Kristine Heykants led high school students from The FAIR School for the Arts in exploring identity and social justice through the lens of photography, creating banner images to be displayed publicly on the school building exterior and billboards. This work started last year just before lockdown for the pandemic, preventing them from completing their workshops. Heykants picked up where they left off with many of the same students and some new as well. She is excited to build upon the themes of identity and social justice, bringing passion to inspire youth on their life journeys. She holds a master’s degree in Journalism and mass communications and a Bachelor of Fine Art in art and design. She has received grants from the Jerome Foundation, McKnight Foundation and the Minnesota State Arts Board and exhibits widely. Heykants also teaches photography at Minneapolis College.

About Kristine's Portraits with FAIR School Students

Using historic and contemporary examples as a point of departure, students investigated portraiture within the context of visual communications and personal expression, learning how photography can capture this particular moment in our shared lived history of the pandemic and social uprising.

While immersed in the creative process, students experimented with different personas through a mixture of visual research, reflection and technical instruction. After learning about layers of meaning in portraiture and its cousins the snapshot and selfie, they produced portraits that provide an empowering platform of visibility at this critical stage of their lives.

FAIR students started this workshop with Kristine just before schools were shut down in March of 2020 due to the pandemic. Since the students were unable to complete the workshops at that time, Kristine was invited back this year to pick up where they left off. The workshops that had started out exploring the theme of identity evolved to allow students to reflect on the impact the pandemic and social uprising had on their lives and the communities they live in.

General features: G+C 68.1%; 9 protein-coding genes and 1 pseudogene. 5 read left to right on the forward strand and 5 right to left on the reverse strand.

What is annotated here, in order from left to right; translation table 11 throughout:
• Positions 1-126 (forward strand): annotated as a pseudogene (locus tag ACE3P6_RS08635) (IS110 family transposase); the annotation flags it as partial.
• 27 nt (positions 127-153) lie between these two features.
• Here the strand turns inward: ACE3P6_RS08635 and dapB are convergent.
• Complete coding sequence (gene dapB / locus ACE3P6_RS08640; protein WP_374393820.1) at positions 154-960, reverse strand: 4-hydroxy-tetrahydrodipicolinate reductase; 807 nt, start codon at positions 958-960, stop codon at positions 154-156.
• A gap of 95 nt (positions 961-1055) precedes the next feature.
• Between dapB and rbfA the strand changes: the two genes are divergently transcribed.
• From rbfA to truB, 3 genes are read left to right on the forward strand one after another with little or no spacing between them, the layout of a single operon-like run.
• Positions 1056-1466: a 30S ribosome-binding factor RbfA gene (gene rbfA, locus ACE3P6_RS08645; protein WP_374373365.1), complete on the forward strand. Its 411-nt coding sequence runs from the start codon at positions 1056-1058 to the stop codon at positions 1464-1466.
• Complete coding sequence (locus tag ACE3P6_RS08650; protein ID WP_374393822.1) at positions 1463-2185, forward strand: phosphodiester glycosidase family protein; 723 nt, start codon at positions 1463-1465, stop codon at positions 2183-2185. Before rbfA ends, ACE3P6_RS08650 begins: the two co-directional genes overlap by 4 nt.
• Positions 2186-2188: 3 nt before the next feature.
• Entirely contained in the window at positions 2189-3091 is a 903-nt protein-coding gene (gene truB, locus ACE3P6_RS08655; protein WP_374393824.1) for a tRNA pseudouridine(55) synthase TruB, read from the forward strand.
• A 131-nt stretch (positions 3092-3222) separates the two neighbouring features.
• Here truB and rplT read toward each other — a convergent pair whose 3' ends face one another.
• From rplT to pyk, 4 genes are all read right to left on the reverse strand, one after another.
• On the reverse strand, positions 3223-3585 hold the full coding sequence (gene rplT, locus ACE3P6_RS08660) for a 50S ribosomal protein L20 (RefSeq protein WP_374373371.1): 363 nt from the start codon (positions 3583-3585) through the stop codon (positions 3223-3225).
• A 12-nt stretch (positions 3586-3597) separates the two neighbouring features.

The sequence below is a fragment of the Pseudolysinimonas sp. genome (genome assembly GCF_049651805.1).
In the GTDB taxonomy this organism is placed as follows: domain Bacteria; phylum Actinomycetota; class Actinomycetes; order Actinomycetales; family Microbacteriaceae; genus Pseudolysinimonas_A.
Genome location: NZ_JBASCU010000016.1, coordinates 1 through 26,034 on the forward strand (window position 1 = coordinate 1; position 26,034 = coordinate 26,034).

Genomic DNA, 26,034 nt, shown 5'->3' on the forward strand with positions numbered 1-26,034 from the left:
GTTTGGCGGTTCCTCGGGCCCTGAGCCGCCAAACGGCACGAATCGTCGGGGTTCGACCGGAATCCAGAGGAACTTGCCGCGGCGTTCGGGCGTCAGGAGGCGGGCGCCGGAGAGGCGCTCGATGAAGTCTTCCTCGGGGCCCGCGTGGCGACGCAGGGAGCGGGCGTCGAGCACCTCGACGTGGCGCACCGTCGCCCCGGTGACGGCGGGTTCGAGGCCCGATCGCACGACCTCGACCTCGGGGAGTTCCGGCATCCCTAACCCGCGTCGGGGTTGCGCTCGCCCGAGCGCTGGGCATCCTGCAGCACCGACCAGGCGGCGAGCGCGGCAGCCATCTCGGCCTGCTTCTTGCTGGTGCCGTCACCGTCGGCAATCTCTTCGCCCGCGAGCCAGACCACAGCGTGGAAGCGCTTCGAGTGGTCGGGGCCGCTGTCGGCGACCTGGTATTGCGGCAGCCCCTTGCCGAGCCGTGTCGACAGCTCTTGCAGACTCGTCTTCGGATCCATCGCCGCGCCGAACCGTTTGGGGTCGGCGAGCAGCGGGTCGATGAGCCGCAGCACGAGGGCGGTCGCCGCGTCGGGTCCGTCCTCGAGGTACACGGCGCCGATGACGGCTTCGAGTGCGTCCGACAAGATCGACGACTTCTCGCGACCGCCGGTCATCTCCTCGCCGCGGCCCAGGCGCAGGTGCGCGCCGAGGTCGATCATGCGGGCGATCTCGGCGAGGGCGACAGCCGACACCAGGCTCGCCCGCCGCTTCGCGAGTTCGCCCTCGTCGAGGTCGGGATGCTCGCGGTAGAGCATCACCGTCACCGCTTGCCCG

The 2020 workshop was held in the photo studios at Minneapolis College. The 2021 workshop moved outdoors onto Hennepin Avenue to accommodate COVID restrictions. Kristine had fun seeing them get used to using the equipment. As they became more comfortable, their creativity blossomed. They experimented with backgrounds, angles, and lighting — it was a fantastic opportunity to get outside, be back with their classmates and learn new skills.

Participating Students

Max Allebach, Savion Black, Raeann Bryant-Tumble, Alex Carroll, Zachary Coats, Kaeko Coleman, Gray Coykendall, Robert Creadick, Clara Crone, Kayne Davis, Clara English, Dejanae Ferguson, Miguel Gomez Onofre, Emma Huffman, Jaime Dee Hunziker, My’Arose James, Mazhe Northup, Mikaila Prosper, Lizbeth Ruiz Bautista, Eliana Sander, Jadon Speranzella

Meet Awa Mally

Awa Mally is a Togolese photographer based in Minneapolis. Born in Togo, she immigrated with her family to Minnesota in 2003. She has always had an interest in arts and culture, and was involved in many youth programs growing up, despite not having much support. She was inspired to take on her passion after taking her first art opportunity outside of school at age 16 and joining the Walker Art Center’s teen arts program. She has been pursuing photography since 2016, when she started a social justice group with her peers and did photography for that group. As a self-taught photographer, she’s accomplished many things, such as working for local organizations like the Science Museum of Minnesota and Walker Art Center. Mally has been featured in Vice Magazine and shot the single cover for global musician Afro B. Her ultimate goal in life is to create programs for youth and marginalized people to gain more access to arts and technology, and to build bridges between cultures and communities.

About Awa's Portrait

Awa Mally’s theme for It’s the People is identity and empowerment. She is highlighting a young African artist who is breaking conventional narratives by pursuing a professional career in art. Her goal is to spotlight cultural hybrids whose visible creativity empowers those around them to embrace their own identities and heritage.